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Essential Navigation in ZBrush

February 11th, 2009

This article by Zoltan Gyalog provides a tutorial for some of the basic navigational controls in ZBrush, a computer graphics program that allows its users to practice advanced digital sculpting techniques and create remarkable works of art in a digital format. For those wanting to fully master the ZBrush experience, there are a variety of full length tutorial books available, including ZBrush Character Creation: Advanced Digital Sculpting and Introducing ZBrush, both of which can be purchased through the Amazon.com portal to the left. Even if you’re not looking to buy either of these guides, however, you might want to click through to the Amazon page anyway because it contains an excellent review of the software by Scott Spencer that lists 11 useful tips for how to optimize your use of this particular application.

ZBrush is a unique application that also comes with a unique interface. New users of the software often experience difficulties concerning basic navigation, such as panning, rotating, or zooming the view. ZBrush deeply relies on the left Alt and left Shift modifier keys to give you access and fluent control of these essential interface maneuvers.

First and foremost though, it is important to address the most common issue new users seem to confront. Whenever you have a 3D entity selected in ZBrush, – let it be a ZTool, or an imported 3D model from a different application – clicking and dragging in the viewport will “drop” that particular model on the canvas upon button release. With a consecutive click and drag, you will place yet another version of the active tool. You could do that infinitely, regardless of how many polygons you create in the process. We will see the reason behind this in a second.

It is important to note that once your model hits the canvas, it will cease to be 3D geometry, and becomes a 2.5 dimensional object. What does that mean? ZBrush is primarily a powerful application that lets you add practically infinite detail to any surface or entity you dropped on the canvas. Thanks to ZBrush’s unique “pixol” technology though, the pixols of your dropped object will still have relevant depth information associated with them.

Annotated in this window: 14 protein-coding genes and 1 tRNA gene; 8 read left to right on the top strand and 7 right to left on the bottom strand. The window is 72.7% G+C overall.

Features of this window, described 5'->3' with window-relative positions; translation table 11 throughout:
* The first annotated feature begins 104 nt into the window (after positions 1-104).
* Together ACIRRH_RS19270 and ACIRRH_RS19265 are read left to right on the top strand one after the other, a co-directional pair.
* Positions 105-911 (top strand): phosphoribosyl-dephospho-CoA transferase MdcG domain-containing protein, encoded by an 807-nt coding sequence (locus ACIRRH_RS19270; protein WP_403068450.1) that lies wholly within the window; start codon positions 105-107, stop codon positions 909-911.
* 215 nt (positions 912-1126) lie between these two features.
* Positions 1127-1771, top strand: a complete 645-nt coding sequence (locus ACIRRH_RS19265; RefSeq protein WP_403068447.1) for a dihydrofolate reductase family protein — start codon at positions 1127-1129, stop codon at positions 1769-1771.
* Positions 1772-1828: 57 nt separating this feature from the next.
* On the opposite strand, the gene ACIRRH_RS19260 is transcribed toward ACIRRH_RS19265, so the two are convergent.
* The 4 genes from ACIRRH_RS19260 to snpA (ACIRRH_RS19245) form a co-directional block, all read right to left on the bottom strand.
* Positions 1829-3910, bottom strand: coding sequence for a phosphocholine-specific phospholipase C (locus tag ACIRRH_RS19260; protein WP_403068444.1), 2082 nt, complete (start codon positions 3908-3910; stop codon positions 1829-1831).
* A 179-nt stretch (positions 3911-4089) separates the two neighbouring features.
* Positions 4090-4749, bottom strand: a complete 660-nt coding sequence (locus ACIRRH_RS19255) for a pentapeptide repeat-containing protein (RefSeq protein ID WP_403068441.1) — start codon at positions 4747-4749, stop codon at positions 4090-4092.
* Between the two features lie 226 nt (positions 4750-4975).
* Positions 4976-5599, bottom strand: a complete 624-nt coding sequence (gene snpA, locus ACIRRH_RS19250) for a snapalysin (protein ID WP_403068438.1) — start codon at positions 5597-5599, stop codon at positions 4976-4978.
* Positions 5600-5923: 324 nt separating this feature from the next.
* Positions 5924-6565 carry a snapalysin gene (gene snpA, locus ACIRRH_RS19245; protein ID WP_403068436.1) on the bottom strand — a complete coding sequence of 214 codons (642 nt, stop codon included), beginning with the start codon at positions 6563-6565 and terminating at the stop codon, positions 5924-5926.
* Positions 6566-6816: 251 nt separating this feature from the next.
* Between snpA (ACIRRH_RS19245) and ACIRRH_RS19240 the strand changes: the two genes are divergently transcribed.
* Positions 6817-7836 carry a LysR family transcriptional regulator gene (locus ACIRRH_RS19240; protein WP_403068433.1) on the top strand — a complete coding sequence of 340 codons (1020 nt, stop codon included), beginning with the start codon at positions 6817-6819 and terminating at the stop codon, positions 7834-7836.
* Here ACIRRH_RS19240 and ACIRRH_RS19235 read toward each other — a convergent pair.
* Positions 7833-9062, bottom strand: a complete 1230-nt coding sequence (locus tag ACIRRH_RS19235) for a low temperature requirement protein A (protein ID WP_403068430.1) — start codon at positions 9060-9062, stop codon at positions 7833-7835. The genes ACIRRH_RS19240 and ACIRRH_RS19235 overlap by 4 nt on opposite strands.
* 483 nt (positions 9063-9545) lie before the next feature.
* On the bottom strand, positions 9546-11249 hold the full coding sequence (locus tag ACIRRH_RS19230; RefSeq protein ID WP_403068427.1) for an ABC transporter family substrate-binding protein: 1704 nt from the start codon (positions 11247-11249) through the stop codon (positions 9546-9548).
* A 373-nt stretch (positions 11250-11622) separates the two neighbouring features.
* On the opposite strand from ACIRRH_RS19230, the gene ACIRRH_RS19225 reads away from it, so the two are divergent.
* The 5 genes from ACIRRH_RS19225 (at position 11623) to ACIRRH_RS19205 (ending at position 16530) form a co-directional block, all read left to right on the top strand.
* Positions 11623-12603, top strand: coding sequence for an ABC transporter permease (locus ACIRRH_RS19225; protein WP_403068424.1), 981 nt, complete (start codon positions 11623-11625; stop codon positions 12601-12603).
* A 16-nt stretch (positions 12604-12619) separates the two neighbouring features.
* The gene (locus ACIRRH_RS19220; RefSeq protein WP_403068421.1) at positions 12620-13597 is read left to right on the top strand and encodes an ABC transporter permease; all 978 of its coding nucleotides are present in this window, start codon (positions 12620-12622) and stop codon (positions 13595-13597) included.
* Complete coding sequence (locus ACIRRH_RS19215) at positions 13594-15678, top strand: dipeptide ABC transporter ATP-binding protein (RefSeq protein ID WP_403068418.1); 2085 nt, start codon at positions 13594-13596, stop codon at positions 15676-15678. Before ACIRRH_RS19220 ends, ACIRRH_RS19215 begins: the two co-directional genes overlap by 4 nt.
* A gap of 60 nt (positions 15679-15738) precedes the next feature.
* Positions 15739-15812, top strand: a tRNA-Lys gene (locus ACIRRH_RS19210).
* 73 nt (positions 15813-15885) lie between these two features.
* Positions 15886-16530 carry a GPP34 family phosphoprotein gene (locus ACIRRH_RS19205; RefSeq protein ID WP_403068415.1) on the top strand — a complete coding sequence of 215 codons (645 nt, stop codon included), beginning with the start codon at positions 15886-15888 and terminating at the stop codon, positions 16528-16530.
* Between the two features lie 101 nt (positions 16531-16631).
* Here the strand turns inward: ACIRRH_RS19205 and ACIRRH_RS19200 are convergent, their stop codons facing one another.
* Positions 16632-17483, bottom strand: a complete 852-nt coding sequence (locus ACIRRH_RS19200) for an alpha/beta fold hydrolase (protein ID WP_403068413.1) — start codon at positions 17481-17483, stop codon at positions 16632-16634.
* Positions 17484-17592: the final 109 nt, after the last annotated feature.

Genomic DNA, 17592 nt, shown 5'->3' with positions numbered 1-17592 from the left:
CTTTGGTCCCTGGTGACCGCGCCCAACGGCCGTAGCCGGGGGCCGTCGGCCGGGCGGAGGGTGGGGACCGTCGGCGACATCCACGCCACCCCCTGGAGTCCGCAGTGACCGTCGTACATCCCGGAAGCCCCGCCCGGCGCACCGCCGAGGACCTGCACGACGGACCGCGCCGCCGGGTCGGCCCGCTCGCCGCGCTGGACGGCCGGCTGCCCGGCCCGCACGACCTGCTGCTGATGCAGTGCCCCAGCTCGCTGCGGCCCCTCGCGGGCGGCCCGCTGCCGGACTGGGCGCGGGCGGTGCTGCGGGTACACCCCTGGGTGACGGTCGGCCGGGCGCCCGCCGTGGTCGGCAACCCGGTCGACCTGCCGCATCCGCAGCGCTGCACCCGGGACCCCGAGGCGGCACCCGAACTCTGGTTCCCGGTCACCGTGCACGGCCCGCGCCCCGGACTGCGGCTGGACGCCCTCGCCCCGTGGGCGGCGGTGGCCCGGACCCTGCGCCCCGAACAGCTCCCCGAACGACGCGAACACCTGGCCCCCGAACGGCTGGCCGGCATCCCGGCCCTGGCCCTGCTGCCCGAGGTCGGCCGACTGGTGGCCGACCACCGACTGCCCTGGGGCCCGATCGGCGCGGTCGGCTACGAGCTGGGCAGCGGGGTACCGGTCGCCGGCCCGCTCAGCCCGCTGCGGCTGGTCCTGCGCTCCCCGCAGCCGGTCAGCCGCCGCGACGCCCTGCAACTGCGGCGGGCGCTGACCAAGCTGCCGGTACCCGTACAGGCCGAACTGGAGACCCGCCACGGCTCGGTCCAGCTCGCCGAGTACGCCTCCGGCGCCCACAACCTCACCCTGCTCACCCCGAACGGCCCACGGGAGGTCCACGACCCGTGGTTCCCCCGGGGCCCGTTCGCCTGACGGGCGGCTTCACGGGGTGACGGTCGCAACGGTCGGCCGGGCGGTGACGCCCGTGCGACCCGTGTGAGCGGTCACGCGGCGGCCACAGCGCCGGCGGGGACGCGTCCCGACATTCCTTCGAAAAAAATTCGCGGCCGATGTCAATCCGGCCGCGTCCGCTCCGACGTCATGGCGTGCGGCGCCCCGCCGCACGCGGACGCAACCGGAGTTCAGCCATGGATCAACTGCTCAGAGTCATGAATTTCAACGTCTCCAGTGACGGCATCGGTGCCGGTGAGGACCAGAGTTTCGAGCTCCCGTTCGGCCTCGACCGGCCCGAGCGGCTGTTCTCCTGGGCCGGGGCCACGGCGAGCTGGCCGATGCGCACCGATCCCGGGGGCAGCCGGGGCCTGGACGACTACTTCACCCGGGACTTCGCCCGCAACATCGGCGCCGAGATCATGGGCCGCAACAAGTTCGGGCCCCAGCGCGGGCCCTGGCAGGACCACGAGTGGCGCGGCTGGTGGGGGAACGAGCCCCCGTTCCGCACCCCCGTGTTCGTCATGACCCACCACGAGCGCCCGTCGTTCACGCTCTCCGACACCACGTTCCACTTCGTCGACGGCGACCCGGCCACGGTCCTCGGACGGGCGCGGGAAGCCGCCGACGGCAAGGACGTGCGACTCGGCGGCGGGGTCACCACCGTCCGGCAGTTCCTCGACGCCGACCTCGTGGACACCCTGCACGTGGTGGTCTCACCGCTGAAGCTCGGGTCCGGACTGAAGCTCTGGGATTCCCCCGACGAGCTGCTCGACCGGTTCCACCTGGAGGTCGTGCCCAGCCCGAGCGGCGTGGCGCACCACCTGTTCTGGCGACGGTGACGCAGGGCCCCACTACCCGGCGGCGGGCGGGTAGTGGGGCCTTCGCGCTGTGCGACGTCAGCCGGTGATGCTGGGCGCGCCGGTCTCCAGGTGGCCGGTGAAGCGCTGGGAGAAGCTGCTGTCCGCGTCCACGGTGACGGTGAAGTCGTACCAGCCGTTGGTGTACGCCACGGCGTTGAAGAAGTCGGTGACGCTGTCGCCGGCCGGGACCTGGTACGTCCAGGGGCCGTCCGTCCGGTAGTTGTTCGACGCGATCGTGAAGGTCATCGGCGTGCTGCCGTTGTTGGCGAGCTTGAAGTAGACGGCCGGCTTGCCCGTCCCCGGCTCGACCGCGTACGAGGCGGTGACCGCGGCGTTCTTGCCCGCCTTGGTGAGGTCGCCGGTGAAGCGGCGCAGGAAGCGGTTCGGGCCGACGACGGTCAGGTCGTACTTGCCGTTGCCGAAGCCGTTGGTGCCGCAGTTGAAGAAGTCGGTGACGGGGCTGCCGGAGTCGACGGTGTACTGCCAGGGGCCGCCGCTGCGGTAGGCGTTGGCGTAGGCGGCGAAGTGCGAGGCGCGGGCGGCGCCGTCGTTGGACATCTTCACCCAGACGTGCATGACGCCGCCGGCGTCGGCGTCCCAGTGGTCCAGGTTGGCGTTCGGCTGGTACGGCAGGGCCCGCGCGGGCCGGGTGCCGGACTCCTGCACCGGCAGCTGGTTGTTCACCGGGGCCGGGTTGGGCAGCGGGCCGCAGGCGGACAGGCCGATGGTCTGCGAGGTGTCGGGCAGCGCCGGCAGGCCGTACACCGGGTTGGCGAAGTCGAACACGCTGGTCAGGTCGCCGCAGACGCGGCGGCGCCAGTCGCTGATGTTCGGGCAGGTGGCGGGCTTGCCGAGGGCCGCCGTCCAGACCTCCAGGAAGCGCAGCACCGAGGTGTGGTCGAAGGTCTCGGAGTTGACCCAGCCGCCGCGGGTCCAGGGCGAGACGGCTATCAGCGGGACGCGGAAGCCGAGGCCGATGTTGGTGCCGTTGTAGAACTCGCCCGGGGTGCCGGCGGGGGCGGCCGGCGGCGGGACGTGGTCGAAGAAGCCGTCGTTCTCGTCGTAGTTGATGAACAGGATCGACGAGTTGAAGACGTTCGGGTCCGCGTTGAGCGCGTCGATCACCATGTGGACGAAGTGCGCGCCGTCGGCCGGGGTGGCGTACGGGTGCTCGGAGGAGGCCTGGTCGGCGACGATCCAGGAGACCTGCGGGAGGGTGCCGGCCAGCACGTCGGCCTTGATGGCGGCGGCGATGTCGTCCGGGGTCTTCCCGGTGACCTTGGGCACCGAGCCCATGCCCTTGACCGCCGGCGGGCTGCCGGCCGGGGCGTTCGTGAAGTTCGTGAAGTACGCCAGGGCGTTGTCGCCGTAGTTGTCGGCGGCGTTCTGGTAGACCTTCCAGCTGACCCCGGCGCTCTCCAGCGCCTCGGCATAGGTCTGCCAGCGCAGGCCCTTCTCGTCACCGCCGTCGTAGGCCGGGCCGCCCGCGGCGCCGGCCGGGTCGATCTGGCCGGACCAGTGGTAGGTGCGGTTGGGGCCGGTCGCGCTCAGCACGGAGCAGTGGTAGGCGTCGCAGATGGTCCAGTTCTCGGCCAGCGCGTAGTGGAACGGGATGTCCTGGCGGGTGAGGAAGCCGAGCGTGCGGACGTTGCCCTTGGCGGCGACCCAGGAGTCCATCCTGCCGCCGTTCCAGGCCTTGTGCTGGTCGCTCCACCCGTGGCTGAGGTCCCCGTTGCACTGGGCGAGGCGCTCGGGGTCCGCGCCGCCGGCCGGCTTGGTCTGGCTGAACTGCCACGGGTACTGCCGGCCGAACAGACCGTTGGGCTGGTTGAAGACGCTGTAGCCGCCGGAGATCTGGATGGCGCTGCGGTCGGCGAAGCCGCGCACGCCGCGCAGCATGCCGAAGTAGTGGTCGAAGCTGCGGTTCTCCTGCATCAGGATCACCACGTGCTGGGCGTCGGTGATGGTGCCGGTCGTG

A common pixel, the one which is used by pretty much all image based applications, has two main attributes. It has its position, expressed in two spatial dimensions - X and Y - and a color value. On top of that, a ZBrush pixol keeps the depth information, stored as a value expressed on the third spatial dimension, Z. Hence the name: ZBrush. A side note: actually, a pixol remembers much more than these attributes. It remembers its material, and remains sensitive to the lighting you establish, reacting to it in real time.

Since we want to address all the basic navigational commands, we do not want to drop our model to the canvas. Instead, we want to edit it in three dimensions. Selecting an object should not pose a problem, as ZBrush comes with a variety of extremely useful default 3D meshes you could go infinite directions from. The default behavior of the software will give you quick access to these meshes at startup. If you choose to select a model of these defaults, ZBrush will automatically invoke the Edit mode that lets you manipulate the object in real 3D space. You can invoke or dismiss the Edit mode yourself by using the “t” hotkey.

There are multiple ways to make sure that you are in Edit mode. Most noticeably, your default cursor will change to red from white, and you will be able to rotate the active object by clicking and dragging on unoccupied space. Let us see the most important navigational commands. Alt + click on unoccupied space will center the active object on the screen. Holding the Alt button while you click and drag on unoccupied space will pan the view towards every direction you choose. Even zooming is reliant on the Alt button. To achieve a zoom maneuver, you need to press and hold Alt, then, you need to click and hold the mouse button. Now, release the Alt button, and you will find yourself in zoom mode. Move the mouse towards yourself to zoom on the desired part of the model, and move it away to zoom out.